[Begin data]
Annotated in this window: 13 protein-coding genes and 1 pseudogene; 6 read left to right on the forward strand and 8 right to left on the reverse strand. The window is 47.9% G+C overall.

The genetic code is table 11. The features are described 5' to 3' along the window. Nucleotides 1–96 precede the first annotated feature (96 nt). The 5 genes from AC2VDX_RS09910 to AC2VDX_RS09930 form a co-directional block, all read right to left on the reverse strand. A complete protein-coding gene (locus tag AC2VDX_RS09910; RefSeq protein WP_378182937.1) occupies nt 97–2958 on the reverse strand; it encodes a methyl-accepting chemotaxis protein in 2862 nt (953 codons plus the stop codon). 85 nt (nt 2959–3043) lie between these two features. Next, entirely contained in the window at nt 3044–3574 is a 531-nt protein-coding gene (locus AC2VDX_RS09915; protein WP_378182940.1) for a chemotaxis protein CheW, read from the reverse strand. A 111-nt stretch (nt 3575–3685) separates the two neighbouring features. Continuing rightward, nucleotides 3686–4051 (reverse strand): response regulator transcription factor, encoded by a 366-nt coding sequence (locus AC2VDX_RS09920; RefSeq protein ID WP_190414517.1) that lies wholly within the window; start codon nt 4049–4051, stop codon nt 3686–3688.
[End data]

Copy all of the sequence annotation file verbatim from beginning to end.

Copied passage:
Annotated in this window: 13 protein-coding genes and 1 pseudogene; 6 read left to right on the forward strand and 8 right to left on the reverse strand. The window is 47.9% G+C overall.

The genetic code is table 11. The features are described 5' to 3' along the window. Nucleotides 1–96 precede the first annotated feature (96 nt). The 5 genes from AC2VDX_RS09910 to AC2VDX_RS09930 form a co-directional block, all read right to left on the reverse strand. A complete protein-coding gene (locus tag AC2VDX_RS09910; RefSeq protein WP_378182937.1) occupies nt 97–2958 on the reverse strand; it encodes a methyl-accepting chemotaxis protein in 2862 nt (953 codons plus the stop codon). 85 nt (nt 2959–3043) lie between these two features. Next, entirely contained in the window at nt 3044–3574 is a 531-nt protein-coding gene (locus AC2VDX_RS09915; protein WP_378182940.1) for a chemotaxis protein CheW, read from the reverse strand. A 111-nt stretch (nt 3575–3685) separates the two neighbouring features. Continuing rightward, nucleotides 3686–4051 (reverse strand): response regulator transcription factor, encoded by a 366-nt coding sequence (locus AC2VDX_RS09920; RefSeq protein ID WP_190414517.1) that lies wholly within the window; start codon nt 4049–4051, stop codon nt 3686–3688.